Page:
NOTE: These samples were recorded in a StudioBricks One Plus booth using a Focusrite Forte as an interface. The highpass filter on the Forte was engaged because without it you would hear rumbles from my pellet stove (Hey, it is winter in New England after all).
Evaluating the Microphone
- Minimal voice coloration
- Tight pick-up pattern (cardioid or supercardioid)
- Excellent rear rejection
- Controlled proximity effect (bass boost)
- Low susceptibility to sibilance (shrill “S”-sounds) and popping
- Low self-noise
- High-pass filter to cut out lower frequencies
- Rugged design, ready for the road
Let’s go through these one at a time…
Minimal Voice Coloration
Both the E100S and the MJE-K47 tie on this point. Neither add unwanted flavors to the audio. They both seem to accurately represent what they hear.
That said, you might remember, in a previous post, where I mentioned that a good thing to ask other people would be, “Does it sound like me?” To get the E100S to a point where people would universally respond “yes,” I needed a small EQ bump at about 220Hz and a slight drop near 8000Hz. The bump added a bit of presence and the drop shaved off a touch of sibilance (more on that later).
Asking that same question of the raw audio from the MJE-K47, I was greeted with a universal, “It’s perfect just the way it is. Don’t change a thing.”
In analysing exactly what the differences were in the 2 mics, I am starting to believe that the E100S was hearing more of the booth than the MJE-K47. I think I detected a bit of destructive interference around 220Hz caused by reflection from the flat surface on the door to my booth. And, I think a reflection from the computer screen that I read copy from was over-emphasizing my sound at around 8000Hz adding a bit of sibilance.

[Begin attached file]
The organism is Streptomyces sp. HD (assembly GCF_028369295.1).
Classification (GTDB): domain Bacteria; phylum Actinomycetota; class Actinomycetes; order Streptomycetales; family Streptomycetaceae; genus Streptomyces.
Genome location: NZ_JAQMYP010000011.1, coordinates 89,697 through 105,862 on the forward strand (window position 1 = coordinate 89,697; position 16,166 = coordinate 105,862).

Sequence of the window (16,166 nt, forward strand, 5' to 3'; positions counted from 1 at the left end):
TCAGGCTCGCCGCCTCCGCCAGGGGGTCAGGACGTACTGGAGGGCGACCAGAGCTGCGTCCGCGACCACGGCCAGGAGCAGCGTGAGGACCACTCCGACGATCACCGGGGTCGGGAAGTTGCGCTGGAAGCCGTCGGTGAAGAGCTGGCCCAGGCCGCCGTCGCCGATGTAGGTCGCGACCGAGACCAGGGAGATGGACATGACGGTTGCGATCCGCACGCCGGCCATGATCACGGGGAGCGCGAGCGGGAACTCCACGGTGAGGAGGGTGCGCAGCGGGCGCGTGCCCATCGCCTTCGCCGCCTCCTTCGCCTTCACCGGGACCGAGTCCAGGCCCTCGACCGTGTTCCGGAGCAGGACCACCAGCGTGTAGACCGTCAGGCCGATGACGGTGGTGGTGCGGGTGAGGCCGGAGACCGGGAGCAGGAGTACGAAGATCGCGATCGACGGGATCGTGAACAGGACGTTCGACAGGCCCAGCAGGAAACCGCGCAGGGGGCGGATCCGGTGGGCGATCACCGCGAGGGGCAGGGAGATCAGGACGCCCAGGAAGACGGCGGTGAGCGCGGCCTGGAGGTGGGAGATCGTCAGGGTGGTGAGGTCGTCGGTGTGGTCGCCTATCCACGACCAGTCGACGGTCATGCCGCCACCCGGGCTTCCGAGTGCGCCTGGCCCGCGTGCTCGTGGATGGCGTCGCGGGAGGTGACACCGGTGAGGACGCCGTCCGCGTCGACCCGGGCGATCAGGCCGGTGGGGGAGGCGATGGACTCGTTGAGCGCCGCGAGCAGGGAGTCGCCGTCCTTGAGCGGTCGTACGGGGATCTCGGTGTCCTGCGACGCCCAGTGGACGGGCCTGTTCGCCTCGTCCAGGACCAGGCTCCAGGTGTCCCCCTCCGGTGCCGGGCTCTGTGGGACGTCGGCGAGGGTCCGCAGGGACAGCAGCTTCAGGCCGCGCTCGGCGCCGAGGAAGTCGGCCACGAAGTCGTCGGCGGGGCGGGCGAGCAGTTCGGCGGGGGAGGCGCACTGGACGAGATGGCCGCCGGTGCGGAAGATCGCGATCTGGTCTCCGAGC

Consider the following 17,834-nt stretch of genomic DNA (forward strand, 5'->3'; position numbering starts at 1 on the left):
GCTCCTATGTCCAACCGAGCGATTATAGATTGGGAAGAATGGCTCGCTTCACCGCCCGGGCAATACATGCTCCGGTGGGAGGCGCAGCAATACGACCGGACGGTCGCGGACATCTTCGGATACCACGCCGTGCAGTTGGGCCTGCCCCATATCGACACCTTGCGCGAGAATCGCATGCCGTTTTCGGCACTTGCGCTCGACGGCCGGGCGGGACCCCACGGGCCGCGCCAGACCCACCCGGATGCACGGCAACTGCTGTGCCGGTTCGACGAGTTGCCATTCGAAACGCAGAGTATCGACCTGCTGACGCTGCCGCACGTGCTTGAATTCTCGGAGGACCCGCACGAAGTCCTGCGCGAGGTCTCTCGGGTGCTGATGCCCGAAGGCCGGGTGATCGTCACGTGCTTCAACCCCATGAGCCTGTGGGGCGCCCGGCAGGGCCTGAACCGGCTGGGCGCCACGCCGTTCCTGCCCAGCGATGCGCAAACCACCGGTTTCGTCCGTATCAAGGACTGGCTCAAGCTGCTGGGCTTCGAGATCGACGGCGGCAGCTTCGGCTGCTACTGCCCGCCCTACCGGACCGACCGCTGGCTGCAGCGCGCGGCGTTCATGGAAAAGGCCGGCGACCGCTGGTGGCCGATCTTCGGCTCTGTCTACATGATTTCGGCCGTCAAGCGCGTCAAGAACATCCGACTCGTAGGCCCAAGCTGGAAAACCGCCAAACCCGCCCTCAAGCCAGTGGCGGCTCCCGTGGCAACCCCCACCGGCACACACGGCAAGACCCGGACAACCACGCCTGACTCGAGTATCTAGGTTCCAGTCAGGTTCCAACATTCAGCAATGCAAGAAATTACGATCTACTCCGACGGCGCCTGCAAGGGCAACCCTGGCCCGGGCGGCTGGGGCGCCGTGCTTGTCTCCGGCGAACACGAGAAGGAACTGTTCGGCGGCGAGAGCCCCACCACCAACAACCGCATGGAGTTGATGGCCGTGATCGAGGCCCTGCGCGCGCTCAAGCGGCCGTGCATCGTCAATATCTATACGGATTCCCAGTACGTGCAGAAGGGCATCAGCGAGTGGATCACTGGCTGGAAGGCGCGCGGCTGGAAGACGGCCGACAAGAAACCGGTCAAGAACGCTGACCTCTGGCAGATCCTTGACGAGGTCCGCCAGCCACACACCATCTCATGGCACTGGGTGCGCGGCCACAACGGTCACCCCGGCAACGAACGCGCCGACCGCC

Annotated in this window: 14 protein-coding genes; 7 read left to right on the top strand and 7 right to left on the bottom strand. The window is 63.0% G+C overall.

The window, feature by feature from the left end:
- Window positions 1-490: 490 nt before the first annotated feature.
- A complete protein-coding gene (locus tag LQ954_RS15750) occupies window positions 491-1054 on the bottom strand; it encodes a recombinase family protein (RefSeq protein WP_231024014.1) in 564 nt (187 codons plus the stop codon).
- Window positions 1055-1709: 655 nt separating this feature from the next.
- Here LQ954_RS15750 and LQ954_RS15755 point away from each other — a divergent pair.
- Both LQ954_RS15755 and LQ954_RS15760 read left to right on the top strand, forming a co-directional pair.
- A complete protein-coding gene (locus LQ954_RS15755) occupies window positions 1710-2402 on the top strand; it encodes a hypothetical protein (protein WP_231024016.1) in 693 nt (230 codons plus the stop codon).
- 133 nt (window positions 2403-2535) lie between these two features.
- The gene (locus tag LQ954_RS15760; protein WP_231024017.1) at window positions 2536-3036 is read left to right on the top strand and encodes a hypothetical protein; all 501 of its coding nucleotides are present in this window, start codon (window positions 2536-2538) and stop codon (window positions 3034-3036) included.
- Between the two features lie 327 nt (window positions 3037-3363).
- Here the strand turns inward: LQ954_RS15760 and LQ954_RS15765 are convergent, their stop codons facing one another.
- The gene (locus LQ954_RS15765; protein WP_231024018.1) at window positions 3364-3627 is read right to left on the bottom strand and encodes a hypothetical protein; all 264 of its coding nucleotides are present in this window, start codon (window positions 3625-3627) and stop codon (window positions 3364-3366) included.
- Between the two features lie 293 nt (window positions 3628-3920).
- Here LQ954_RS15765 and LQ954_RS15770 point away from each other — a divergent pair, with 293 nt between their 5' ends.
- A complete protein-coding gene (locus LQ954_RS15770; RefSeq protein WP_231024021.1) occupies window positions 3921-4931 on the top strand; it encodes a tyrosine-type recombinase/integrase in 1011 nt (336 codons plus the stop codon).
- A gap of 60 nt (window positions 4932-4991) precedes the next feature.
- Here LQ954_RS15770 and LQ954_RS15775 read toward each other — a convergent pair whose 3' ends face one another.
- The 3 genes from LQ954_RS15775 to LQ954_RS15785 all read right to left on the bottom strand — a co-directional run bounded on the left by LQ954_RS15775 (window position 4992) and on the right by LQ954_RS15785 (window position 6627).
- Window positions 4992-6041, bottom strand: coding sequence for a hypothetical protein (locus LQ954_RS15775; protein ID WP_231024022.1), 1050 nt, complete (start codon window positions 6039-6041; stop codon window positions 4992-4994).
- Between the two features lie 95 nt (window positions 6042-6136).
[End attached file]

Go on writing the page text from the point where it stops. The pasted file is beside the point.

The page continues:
So, though, in a lab, the 2 mics might be equal, in my real world application, the MJE-K47 did a better job of letting me sound like me.
Tight Pick-Up Pattern
The E100S has a tighter pick-up pattern than the MJE-K47. The E100S’s pattern is tight enough that many of the tricks that one learns when working a Sennheiser MKH416 shotgun mic actually do help on an E100S. The pattern on the E100S is so tight that you do need to work to maintain a constant position. Even small changes in how you stand or sit will affect the sound.
The MJE-K47 is much more forgiving. It allows me the freedom to act with my body as well as my voice. The pattern is more of a traditional cardioid one which, as I have said, seems to work better in small spaces like my booth.
Excellent Rear Rejection
Surprisingly, the MJE-K47 beats the E100S here though it may seem counter-intuitive at first. If you look at a good diagram of both Cardioid and Hypercardioid patterns, you will see that the bump behind the mic is bigger for the E100S. And, inside my booth, behind the mic is where you can find the powered air vent.